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Astronomy Physics - Apparent Magnitudes

  1. Nov 10, 2008 #1
    1. The problem statement, all variables and given/known data
    The WIYN 3.5m telescope has a multi-object spectrograph called “Hydra.” The instrument has 100 independently deployable fibers that can be placed anywhere over a 1 degree field of view (FoV). Assume the FoV is a circle one degree in diameter. You can get a spectrum through each fiber, but the spectrograph will only allow you to look at 100nm at a time (e.g. 400nm-500nm). Assume you have detected a cluster of galaxies at a redshift of z~0.01. Your initial estimate is that the cluster spans a bit less than one degree on the sky.

    Question : In order to carry out some observations you’ll first want to predict what the apparent magnitudes of the three brightest galaxies to be. You also need to predict how many galaxies you expect to see that are 3 magnitudes fainter than the brightest galaxy in the cluster.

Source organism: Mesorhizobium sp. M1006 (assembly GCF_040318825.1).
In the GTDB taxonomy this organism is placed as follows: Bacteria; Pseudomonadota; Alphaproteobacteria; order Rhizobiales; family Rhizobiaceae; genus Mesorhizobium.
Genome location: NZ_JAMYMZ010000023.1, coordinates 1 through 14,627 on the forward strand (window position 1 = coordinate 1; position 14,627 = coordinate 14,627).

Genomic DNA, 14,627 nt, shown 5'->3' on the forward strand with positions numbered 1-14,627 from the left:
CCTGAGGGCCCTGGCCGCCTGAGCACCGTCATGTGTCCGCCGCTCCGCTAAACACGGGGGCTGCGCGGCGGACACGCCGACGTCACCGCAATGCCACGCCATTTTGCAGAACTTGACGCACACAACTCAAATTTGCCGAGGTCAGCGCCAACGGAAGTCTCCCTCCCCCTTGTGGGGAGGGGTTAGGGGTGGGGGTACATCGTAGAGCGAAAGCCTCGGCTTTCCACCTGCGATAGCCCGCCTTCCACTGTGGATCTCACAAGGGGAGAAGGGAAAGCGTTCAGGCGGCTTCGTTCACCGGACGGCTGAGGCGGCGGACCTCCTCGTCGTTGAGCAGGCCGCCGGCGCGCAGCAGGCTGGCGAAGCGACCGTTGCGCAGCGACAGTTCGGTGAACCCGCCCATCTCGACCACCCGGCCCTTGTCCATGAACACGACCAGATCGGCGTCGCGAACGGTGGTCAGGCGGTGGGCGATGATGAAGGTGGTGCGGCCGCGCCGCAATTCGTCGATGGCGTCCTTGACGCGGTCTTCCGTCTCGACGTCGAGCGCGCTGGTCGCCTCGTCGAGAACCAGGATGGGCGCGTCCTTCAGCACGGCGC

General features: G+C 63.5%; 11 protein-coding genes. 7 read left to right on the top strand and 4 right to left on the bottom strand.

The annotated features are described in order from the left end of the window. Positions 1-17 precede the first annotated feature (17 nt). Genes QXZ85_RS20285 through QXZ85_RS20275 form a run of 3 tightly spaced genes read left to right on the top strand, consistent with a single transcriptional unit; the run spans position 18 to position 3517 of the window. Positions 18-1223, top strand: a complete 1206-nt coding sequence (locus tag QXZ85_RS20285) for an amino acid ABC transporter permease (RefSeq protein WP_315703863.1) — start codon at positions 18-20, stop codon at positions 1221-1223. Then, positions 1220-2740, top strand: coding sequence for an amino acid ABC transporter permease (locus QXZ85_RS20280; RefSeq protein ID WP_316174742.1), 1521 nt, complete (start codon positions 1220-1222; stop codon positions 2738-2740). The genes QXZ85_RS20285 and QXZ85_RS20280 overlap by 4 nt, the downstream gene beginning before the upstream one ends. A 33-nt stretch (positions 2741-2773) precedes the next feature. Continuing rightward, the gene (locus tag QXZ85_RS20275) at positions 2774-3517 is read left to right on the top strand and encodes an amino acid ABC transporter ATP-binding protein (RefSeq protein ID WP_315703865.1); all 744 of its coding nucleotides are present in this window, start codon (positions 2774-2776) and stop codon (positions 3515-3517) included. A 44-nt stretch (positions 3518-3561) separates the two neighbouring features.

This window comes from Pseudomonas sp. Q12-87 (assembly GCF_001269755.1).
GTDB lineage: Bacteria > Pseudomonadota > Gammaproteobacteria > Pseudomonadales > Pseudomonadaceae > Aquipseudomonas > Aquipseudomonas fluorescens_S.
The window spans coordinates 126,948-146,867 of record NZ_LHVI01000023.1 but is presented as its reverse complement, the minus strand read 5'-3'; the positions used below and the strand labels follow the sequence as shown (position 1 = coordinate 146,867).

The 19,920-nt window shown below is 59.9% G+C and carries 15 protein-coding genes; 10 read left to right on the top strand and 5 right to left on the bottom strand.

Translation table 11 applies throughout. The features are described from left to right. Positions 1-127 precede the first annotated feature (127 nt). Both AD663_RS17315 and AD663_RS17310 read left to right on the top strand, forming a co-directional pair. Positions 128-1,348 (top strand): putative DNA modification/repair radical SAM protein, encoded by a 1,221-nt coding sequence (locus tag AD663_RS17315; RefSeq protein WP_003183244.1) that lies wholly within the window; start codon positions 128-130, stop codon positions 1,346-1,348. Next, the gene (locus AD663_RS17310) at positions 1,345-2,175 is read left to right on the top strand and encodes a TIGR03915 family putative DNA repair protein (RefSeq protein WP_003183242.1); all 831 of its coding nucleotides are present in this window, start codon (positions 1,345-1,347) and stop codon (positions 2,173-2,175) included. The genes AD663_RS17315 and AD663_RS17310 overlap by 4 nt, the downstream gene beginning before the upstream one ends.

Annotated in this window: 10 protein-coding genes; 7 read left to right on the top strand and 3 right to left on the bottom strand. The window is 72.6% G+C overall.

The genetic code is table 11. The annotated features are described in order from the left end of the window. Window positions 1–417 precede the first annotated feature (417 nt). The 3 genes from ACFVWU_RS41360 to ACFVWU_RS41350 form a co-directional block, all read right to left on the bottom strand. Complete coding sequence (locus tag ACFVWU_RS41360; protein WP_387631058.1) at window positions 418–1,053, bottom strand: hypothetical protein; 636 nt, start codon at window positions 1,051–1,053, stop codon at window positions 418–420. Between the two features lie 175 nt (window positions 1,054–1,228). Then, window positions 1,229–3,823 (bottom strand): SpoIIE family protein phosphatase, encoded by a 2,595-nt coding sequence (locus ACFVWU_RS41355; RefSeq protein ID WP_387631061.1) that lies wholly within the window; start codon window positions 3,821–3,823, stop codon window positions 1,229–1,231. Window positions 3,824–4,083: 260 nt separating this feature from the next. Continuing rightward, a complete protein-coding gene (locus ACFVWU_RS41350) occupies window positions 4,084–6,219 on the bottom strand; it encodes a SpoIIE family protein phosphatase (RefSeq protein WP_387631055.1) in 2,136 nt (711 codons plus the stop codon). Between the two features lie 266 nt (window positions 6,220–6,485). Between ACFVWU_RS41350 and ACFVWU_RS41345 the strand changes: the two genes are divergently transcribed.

I have absolutely no idea where to start, this is a weird question.
  2. jcsd
  3. Nov 10, 2008 #2
    Its a bit ambiguously worded, you really don't know what the 3 brightest members of cluster are until you look at it, but. . .

    Part A: Well, what is the relationship between the apparent and absolute magnitudes of objects. What types of galaxies are usually the brightest members of a cluster? Aside from the brightest members of a cluster, what are the next brightest types of galaxies in general? I

    Part B: What is the distribution of galaxy luminosities? I.E. google "galaxy luminosity function" or look it up in your book. Its not a gaussian at all, but for example, if it were, then how could you calculate the number of galaxies between say m=18 and m=20 if it was a gaussian distribution centered at m=17 and [tex]\sigma[/tex]=1 mag?
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